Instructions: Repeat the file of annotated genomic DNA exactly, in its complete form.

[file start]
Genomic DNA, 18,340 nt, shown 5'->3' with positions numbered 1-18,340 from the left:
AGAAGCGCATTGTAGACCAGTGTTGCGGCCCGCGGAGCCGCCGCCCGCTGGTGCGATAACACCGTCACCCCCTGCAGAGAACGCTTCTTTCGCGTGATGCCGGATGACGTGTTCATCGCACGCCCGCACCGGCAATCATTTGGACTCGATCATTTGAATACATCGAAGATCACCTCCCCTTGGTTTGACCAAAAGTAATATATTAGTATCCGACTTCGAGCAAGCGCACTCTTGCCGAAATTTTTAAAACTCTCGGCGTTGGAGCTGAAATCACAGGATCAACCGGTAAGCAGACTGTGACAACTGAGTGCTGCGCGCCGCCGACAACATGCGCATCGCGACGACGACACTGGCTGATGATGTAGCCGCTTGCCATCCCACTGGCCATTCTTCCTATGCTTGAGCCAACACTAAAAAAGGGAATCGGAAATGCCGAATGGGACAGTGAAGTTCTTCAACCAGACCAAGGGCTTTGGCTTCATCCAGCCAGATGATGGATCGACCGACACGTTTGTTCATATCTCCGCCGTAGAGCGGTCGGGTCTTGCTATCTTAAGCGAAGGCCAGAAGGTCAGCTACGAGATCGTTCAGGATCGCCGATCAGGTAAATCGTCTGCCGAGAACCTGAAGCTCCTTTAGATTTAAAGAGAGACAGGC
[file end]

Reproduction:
Genomic DNA, 18,340 nt, shown 5'->3' with positions numbered 1-18,340 from the left:
AGAAGCGCATTGTAGACCAGTGTTGCGGCCCGCGGAGCCGCCGCCCGCTGGTGCGATAACACCGTCACCCCCTGCAGAGAACGCTTCTTTCGCGTGATGCCGGATGACGTGTTCATCGCACGCCCGCACCGGCAATCATTTGGACTCGATCATTTGAATACATCGAAGATCACCTCCCCTTGGTTTGACCAAAAGTAATATATTAGTATCCGACTTCGAGCAAGCGCACTCTTGCCGAAATTTTTAAAACTCTCGGCGTTGGAGCTGAAATCACAGGATCAACCGGTAAGCAGACTGTGACAACTGAGTGCTGCGCGCCGCCGACAACATGCGCATCGCGACGACGACACTGGCTGATGATGTAGCCGCTTGCCATCCCACTGGCCATTCTTCCTATGCTTGAGCCAACACTAAAAAAGGGAATCGGAAATGCCGAATGGGACAGTGAAGTTCTTCAACCAGACCAAGGGCTTTGGCTTCATCCAGCCAGATGATGGATCGACCGACACGTTTGTTCATATCTCCGCCGTAGAGCGGTCGGGTCTTGCTATCTTAAGCGAAGGCCAGAAGGTCAGCTACGAGATCGTTCAGGATCGCCGATCAGGTAAATCGTCTGCCGAGAACCTGAAGCTCCTTTAGATTTAAAGAGAGACAGGC